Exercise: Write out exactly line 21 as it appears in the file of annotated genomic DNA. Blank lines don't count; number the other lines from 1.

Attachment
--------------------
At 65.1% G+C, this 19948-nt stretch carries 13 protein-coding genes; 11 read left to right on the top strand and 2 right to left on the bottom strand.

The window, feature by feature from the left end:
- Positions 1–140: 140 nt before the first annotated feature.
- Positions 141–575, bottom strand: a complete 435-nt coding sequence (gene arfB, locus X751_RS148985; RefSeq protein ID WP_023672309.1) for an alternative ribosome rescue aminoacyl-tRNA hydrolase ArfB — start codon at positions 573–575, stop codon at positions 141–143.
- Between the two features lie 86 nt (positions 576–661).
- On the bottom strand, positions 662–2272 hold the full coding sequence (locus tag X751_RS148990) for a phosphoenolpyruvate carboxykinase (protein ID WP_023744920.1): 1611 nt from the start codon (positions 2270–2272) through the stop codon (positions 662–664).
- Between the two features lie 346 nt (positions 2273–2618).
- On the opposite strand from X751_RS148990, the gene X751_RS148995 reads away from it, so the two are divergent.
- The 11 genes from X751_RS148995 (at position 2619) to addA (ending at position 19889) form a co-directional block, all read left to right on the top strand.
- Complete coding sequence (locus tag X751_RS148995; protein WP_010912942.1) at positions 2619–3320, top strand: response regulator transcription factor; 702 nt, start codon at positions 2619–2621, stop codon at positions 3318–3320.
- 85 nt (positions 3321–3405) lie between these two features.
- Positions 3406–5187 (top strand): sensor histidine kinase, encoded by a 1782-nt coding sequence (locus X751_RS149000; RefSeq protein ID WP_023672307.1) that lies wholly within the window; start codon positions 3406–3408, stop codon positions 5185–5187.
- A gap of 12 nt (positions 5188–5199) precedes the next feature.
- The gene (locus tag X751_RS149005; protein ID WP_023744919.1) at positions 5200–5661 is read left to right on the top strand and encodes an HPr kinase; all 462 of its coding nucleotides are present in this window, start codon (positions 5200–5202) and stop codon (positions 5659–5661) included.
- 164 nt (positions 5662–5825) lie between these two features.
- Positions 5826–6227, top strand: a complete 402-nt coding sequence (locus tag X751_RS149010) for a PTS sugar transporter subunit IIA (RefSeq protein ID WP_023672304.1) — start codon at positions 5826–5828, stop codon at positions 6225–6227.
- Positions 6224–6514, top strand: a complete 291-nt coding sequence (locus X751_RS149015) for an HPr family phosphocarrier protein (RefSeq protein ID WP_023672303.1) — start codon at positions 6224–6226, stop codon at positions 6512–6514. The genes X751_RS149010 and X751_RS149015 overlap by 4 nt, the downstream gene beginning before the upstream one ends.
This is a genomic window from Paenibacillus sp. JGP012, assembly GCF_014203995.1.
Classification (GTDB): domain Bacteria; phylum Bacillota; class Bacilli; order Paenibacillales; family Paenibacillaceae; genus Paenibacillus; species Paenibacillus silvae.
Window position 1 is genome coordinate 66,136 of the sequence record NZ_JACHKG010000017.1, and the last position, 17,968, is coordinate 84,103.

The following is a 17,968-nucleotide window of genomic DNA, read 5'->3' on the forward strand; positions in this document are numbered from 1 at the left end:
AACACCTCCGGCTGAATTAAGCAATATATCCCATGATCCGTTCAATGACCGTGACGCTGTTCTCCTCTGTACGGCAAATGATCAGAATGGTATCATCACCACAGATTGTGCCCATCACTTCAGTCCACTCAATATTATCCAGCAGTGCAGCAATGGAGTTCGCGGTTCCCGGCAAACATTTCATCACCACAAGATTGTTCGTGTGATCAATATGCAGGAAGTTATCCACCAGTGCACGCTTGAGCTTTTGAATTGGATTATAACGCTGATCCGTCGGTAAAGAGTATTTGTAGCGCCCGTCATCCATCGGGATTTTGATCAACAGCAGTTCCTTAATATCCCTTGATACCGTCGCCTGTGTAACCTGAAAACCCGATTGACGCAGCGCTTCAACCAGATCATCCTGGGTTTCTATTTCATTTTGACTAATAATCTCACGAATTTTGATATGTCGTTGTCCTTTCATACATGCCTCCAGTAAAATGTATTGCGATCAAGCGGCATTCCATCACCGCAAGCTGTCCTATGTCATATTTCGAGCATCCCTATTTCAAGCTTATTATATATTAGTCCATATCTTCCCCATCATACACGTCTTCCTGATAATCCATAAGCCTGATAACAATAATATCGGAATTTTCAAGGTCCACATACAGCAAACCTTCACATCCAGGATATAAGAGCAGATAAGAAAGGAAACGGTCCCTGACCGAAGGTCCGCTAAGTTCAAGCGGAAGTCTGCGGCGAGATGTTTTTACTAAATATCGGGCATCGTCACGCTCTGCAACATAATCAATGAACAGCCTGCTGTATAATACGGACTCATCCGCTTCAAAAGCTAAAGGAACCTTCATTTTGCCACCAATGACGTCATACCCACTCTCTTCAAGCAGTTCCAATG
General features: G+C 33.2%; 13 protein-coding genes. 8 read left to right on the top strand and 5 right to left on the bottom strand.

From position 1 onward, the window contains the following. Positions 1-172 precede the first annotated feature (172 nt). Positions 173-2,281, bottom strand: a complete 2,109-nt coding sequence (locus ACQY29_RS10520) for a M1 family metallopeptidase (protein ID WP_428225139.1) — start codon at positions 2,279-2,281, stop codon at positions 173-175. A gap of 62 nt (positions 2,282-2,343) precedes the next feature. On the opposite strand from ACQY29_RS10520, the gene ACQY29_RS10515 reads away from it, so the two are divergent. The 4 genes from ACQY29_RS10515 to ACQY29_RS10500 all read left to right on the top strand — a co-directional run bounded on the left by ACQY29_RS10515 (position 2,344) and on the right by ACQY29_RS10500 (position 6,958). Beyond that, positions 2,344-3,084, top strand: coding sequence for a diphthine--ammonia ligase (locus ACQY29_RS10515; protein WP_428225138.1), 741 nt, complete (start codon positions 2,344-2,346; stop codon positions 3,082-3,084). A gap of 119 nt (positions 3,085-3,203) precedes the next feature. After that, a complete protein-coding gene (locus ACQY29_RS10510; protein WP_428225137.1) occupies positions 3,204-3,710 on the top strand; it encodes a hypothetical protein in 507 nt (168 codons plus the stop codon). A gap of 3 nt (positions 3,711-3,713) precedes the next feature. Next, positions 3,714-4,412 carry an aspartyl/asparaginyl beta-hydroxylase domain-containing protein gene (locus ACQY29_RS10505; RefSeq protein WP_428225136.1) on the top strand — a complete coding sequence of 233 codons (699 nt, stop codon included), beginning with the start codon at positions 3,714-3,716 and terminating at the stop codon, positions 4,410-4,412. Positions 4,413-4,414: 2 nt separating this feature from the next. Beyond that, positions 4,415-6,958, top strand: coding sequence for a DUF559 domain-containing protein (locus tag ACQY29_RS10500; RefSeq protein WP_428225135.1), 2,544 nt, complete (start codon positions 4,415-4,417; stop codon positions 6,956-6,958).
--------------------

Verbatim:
The following is a 17,968-nucleotide window of genomic DNA, read 5'->3' on the forward strand; positions in this document are numbered from 1 at the left end: